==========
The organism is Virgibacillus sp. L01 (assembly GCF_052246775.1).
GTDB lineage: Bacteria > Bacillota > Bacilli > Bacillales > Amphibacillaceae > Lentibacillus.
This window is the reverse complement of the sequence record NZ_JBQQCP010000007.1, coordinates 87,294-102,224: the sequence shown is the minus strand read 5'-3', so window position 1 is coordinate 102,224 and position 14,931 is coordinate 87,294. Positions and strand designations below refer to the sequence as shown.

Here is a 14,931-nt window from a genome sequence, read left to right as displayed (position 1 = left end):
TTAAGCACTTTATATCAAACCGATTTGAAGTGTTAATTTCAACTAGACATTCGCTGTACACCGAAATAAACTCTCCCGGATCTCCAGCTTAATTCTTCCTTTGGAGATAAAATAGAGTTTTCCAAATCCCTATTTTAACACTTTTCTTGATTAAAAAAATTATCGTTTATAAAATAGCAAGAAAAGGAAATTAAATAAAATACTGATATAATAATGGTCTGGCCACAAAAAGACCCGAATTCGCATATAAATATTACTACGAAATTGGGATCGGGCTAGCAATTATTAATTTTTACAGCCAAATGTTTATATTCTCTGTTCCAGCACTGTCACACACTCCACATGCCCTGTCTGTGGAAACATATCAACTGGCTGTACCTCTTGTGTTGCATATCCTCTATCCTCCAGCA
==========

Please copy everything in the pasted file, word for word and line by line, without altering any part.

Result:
The organism is Virgibacillus sp. L01 (assembly GCF_052246775.1).
GTDB lineage: Bacteria > Bacillota > Bacilli > Bacillales > Amphibacillaceae > Lentibacillus.
This window is the reverse complement of the sequence record NZ_JBQQCP010000007.1, coordinates 87,294-102,224: the sequence shown is the minus strand read 5'-3', so window position 1 is coordinate 102,224 and position 14,931 is coordinate 87,294. Positions and strand designations below refer to the sequence as shown.

Here is a 14,931-nt window from a genome sequence, read left to right as displayed (position 1 = left end):
TTAAGCACTTTATATCAAACCGATTTGAAGTGTTAATTTCAACTAGACATTCGCTGTACACCGAAATAAACTCTCCCGGATCTCCAGCTTAATTCTTCCTTTGGAGATAAAATAGAGTTTTCCAAATCCCTATTTTAACACTTTTCTTGATTAAAAAAATTATCGTTTATAAAATAGCAAGAAAAGGAAATTAAATAAAATACTGATATAATAATGGTCTGGCCACAAAAAGACCCGAATTCGCATATAAATATTACTACGAAATTGGGATCGGGCTAGCAATTATTAATTTTTACAGCCAAATGTTTATATTCTCTGTTCCAGCACTGTCACACACTCCACATGCCCTGTCTGTGGAAACATATCAACTGGCTGTACCTCTTGTGTTGCATATCCTCTATCCTCCAGCA